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A Million People Are Freaking Out Over Snapchat’s Redesign

Snapchat’s redesign has not gone over well–with regular users or influencers. Will this one blow over?

A Million People Are Freaking Out Over Snapchat’s Redesign
[Source Photo: Jaelynn Castillo/Unsplash]

People don’t like change. This is known. Every update to iOS leads to more whining. Minimal corporate logo tweaks become fiery controversies. But usually, these are temporary problems. They blow over.

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In Snapchat’s case, not so much. In response to the company’s recent redesign, there’s now a Change.org petition with more than 1,000,000 signatures and counting that begs Snap to roll back the update (highly unlikely). Why did a seemingly minor design change inspire an internet-wide freakout? I’m here to walk you through the controversy.

[Screenshot: Change.org]

I don’t even use Snapchat. What’s going on?

Earlier this month, Snapchat released a redesign to iOS users. Android just got the update too. The app still opens to the camera as it always did. But now, when you swipe left, you go into a feed of friends (people who you follow who also follow you back). When you swipe right, you go into a feed of media on the Discover page.

That seems minor, but the friends’ list has changed in a significant way. All of your friends’ self-destructing stories are now intermixed with direct messages. If you preferred to use Snapchat for messaging one person at a time, and building up those addictive Snap Streaks (the rewards for snapping someone every day for a long time), now you have to wade through all of the story updates to do so. In other words, all your friends’ content has been blended into a single big smoothie full of other content.

The redesign made one other important update, too. The feed went algorithmic. That means that rather than simply seeing the newest story or message, Snapchat is trying to determine the thing you most want to see and putting that up top, regardless of how old it is.

Ugh, like Instagram, Twitter, and Facebook do! That stinks.

Yep, just like that. Though Snap claims your feed will be more personalized to your interests and behavior over time than we see on those other social media platforms. So if you don’t watch stories and prefer to simply message, the messages should float to the top eventually. Time will tell if that’s really the case.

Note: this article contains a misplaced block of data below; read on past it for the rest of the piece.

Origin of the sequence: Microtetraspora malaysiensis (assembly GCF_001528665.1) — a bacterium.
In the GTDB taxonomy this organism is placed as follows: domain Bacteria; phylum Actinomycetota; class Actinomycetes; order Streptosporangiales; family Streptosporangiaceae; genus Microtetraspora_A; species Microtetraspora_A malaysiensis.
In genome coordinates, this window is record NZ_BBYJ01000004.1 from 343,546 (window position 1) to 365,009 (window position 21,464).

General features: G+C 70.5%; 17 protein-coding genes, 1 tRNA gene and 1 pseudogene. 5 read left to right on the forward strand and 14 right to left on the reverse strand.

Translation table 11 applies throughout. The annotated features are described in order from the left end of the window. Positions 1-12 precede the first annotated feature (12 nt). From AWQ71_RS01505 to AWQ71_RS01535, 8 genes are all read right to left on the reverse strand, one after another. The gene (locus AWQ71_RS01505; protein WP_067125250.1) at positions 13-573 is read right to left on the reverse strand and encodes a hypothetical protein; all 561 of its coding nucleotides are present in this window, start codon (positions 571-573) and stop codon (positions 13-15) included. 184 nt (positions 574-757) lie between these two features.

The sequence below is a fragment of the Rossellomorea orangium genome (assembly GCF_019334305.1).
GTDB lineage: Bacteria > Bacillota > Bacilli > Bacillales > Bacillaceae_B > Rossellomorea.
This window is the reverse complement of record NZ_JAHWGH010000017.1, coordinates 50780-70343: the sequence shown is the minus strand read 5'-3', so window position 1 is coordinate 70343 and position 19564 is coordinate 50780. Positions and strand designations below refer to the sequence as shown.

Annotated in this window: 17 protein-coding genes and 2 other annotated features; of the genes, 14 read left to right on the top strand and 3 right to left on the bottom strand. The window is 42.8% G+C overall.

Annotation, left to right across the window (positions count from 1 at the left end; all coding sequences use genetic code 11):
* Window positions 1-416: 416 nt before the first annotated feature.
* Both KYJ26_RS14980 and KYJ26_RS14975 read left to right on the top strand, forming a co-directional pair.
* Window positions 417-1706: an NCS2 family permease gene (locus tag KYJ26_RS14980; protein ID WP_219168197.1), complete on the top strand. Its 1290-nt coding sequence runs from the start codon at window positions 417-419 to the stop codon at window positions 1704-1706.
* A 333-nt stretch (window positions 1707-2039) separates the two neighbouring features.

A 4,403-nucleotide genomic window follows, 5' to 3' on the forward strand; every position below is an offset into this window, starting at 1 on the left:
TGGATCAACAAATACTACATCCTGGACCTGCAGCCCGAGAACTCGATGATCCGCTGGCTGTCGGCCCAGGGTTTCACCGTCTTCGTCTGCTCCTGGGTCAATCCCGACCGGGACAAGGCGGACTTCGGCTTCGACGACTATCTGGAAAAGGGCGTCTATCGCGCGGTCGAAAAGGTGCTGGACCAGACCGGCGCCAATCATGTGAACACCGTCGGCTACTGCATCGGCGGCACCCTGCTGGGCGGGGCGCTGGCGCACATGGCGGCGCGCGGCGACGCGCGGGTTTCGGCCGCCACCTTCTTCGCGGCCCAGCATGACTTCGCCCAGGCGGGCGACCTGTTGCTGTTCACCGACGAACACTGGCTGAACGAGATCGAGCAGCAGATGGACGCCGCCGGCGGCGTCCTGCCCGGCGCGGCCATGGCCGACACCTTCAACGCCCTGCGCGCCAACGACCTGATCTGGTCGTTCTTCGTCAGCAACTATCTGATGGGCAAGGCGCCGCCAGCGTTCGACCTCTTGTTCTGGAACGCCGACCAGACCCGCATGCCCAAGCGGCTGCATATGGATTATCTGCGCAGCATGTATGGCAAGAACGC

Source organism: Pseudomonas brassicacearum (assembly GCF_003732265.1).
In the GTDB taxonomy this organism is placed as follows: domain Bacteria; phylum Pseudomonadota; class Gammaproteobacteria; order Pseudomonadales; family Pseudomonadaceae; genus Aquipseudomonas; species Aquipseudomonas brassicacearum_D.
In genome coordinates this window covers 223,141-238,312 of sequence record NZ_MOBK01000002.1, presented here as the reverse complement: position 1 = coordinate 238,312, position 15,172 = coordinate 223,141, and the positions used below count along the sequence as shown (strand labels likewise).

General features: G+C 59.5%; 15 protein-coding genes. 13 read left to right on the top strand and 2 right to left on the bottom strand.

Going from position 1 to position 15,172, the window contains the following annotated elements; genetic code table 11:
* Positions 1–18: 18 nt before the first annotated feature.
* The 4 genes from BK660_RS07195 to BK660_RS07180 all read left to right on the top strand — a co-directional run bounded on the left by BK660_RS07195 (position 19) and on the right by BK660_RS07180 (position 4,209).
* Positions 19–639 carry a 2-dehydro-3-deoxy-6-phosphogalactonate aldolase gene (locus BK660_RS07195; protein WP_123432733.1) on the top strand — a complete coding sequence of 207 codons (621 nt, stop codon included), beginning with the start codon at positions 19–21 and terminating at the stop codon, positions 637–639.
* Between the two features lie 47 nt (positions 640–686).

So people are mad that their stories and messages have been mixed together, and they’re no longer chronological. That’s it?

Mostly. Well, probably. But I have another theory. A conspiracy theory.

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I’m listening.

There was one other change to friend feeds I didn’t mention. Before, if you followed someone and they didn’t follow back, they were still functionally your “friend” and you’d see their snaps. Now, if you follow someone who doesn’t follow you back, their updates might be kicked to the Discover page–basically, the other half of Snapchat’s app. That’s the part of the app with CNN and BuzzFeed.

Who cares? Don’t your friends follow you back, anyway?

A lot of your real friends do, sure.

But you know who doesn’t? Celebrities.

What do you mean?

Literally, Chrissy Teigen, Kylie Jenner, and other major Snap influencers are no longer your friends if they don’t follow you back.

Jenner shed a tear emoji at the update. Teigen went further. “I liked that you guys felt like we were friends,” she tweeted. “I’m sad it doesn’t feel like that anymore. How many people have to hate an update for it to be reconsidered?”

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But I feel like Chrissy Teigen is my friend!

I know, she’s so good on social media. She is all of us.

Why would a celebrity care if we’re not friends?

I can’t speak for Chrissy (I’m just gonna break journalistic protocol and call her by her first name rather than her last, since we’re friends) but some influencers make a lot of money by advertising products on Snapchat. Friends’ content is almost undeniably the most successful content on the platform–though this is hard to prove since Snap doesn’t release many metrics.

In the redesigned app, where famous people are no longer technically your “friends,” you might see their [sponsored] updates less because they’ve been moved over to Discover.

You’re crazy.

I know. But if you indulge my conspiracy theory for one more moment? Because Snap also injects its own ads into Discover, not Friends, it means that Snap can now sell ads that are placed inside Chrissy’s content that have nothing to do with Chrissy’s own sponsors.

Ooohh. But what’s this have to do with all the update outrage?

Look, there’s no doubt about it: People are pissed about their messages and stories being intermixed. They’re upset that the feed is now algorithmic, too. But we’re also seeing influencers–who are suddenly quarantined to have a less intimate conversation with their followers, who are suddenly subject to hosting ads outside of their own control–riling up their millions of loyal meal tickets to pile on the company.

Are everyday people really this upset because of the design itself, or are people really this upset because they’re a little annoyed and influencers they admire are stoking the flames?

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But maybe this update just sucks.

Maybe! But let’s just remember something: Everyone in this game is out there to make money. That includes Snap and every single influencer on the platform. And when those two interests don’t align perfectly? Expect to see more Change.org petitions.

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About the author

Mark Wilson is a senior writer at Fast Company. He started Philanthroper.com, a simple way to give back every day.

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